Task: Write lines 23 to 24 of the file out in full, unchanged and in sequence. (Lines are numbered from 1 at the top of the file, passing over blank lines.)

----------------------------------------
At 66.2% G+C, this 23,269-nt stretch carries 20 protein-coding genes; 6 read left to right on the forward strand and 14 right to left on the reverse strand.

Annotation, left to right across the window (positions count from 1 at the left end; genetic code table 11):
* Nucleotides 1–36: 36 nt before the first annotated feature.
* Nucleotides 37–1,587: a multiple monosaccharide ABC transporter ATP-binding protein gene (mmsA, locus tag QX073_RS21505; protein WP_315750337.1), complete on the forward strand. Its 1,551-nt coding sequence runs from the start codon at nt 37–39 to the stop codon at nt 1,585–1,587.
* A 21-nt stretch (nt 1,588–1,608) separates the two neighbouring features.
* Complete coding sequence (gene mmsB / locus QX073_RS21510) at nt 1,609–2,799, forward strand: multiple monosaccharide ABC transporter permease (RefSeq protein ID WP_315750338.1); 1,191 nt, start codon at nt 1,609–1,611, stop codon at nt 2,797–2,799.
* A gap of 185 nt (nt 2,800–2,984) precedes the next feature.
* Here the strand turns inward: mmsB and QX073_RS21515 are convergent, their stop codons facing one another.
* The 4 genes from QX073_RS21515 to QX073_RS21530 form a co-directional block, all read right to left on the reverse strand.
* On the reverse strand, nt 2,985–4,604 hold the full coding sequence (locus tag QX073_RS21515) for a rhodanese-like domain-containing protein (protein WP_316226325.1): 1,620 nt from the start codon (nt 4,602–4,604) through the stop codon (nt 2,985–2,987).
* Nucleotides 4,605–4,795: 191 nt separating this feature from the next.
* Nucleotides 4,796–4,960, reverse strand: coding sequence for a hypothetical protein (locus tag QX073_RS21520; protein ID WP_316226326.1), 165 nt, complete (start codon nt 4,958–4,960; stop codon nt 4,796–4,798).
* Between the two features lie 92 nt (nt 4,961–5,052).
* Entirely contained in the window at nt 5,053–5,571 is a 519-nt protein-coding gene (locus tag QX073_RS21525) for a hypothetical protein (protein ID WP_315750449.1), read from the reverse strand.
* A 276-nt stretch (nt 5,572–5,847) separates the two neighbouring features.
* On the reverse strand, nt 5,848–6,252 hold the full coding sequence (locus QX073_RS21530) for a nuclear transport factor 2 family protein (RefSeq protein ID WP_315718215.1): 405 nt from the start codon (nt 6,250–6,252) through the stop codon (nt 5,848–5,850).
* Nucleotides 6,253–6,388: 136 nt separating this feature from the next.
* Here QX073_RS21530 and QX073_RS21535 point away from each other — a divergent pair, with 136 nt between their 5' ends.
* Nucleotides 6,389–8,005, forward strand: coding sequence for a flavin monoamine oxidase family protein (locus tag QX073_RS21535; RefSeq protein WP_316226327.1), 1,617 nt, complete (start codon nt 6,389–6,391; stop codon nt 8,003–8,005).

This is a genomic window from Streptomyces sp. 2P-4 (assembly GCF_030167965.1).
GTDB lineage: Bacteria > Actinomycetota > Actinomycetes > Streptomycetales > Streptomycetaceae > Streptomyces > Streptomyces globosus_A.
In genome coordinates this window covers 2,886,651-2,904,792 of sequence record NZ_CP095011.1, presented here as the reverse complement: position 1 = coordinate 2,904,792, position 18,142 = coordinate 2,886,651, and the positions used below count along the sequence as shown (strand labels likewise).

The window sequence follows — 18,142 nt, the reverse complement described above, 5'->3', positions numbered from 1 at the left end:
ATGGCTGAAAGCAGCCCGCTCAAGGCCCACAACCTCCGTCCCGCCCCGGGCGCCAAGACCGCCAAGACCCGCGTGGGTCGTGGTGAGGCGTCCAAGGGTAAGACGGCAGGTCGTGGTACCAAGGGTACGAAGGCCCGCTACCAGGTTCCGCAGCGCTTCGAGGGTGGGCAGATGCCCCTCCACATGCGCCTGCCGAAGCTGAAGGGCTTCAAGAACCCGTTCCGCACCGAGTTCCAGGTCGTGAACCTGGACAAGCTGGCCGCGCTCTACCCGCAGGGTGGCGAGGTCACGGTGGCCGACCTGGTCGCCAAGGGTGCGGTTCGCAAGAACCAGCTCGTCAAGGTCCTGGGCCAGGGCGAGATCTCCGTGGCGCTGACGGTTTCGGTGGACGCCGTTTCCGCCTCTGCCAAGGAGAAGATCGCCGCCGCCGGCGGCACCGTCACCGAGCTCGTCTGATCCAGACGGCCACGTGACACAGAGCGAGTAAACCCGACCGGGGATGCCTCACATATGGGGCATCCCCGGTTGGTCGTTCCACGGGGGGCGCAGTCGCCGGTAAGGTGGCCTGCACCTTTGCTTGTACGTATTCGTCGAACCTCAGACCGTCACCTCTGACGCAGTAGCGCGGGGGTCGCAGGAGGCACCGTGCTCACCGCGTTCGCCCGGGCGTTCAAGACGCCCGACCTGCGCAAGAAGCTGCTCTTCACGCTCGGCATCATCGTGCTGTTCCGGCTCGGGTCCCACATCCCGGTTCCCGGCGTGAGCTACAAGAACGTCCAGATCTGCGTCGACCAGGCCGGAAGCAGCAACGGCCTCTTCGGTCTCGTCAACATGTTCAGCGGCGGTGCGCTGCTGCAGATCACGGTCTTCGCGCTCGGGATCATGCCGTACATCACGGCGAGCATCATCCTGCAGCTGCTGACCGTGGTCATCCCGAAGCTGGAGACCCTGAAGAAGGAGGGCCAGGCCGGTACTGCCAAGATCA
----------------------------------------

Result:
The window sequence follows — 18,142 nt, the reverse complement described above, 5'->3', positions numbered from 1 at the left end:
ATGGCTGAAAGCAGCCCGCTCAAGGCCCACAACCTCCGTCCCGCCCCGGGCGCCAAGACCGCCAAGACCCGCGTGGGTCGTGGTGAGGCGTCCAAGGGTAAGACGGCAGGTCGTGGTACCAAGGGTACGAAGGCCCGCTACCAGGTTCCGCAGCGCTTCGAGGGTGGGCAGATGCCCCTCCACATGCGCCTGCCGAAGCTGAAGGGCTTCAAGAACCCGTTCCGCACCGAGTTCCAGGTCGTGAACCTGGACAAGCTGGCCGCGCTCTACCCGCAGGGTGGCGAGGTCACGGTGGCCGACCTGGTCGCCAAGGGTGCGGTTCGCAAGAACCAGCTCGTCAAGGTCCTGGGCCAGGGCGAGATCTCCGTGGCGCTGACGGTTTCGGTGGACGCCGTTTCCGCCTCTGCCAAGGAGAAGATCGCCGCCGCCGGCGGCACCGTCACCGAGCTCGTCTGATCCAGACGGCCACGTGACACAGAGCGAGTAAACCCGACCGGGGATGCCTCACATATGGGGCATCCCCGGTTGGTCGTTCCACGGGGGGCGCAGTCGCCGGTAAGGTGGCCTGCACCTTTGCTTGTACGTATTCGTCGAACCTCAGACCGTCACCTCTGACGCAGTAGCGCGGGGGTCGCAGGAGGCACCGTGCTCACCGCGTTCGCCCGGGCGTTCAAGACGCCCGACCTGCGCAAGAAGCTGCTCTTCACGCTCGGCATCATCGTGCTGTTCCGGCTCGGGTCCCACATCCCGGTTCCCGGCGTGAGCTACAAGAACGTCCAGATCTGCGTCGACCAGGCCGGAAGCAGCAACGGCCTCTTCGGTCTCGTCAACATGTTCAGCGGCGGTGCGCTGCTGCAGATCACGGTCTTCGCGCTCGGGATCATGCCGTACATCACGGCGAGCATCATCCTGCAGCTGCTGACCGTGGTCATCCCGAAGCTGGAGACCCTGAAGAAGGAGGGCCAGGCCGGTACTGCCAAGATCA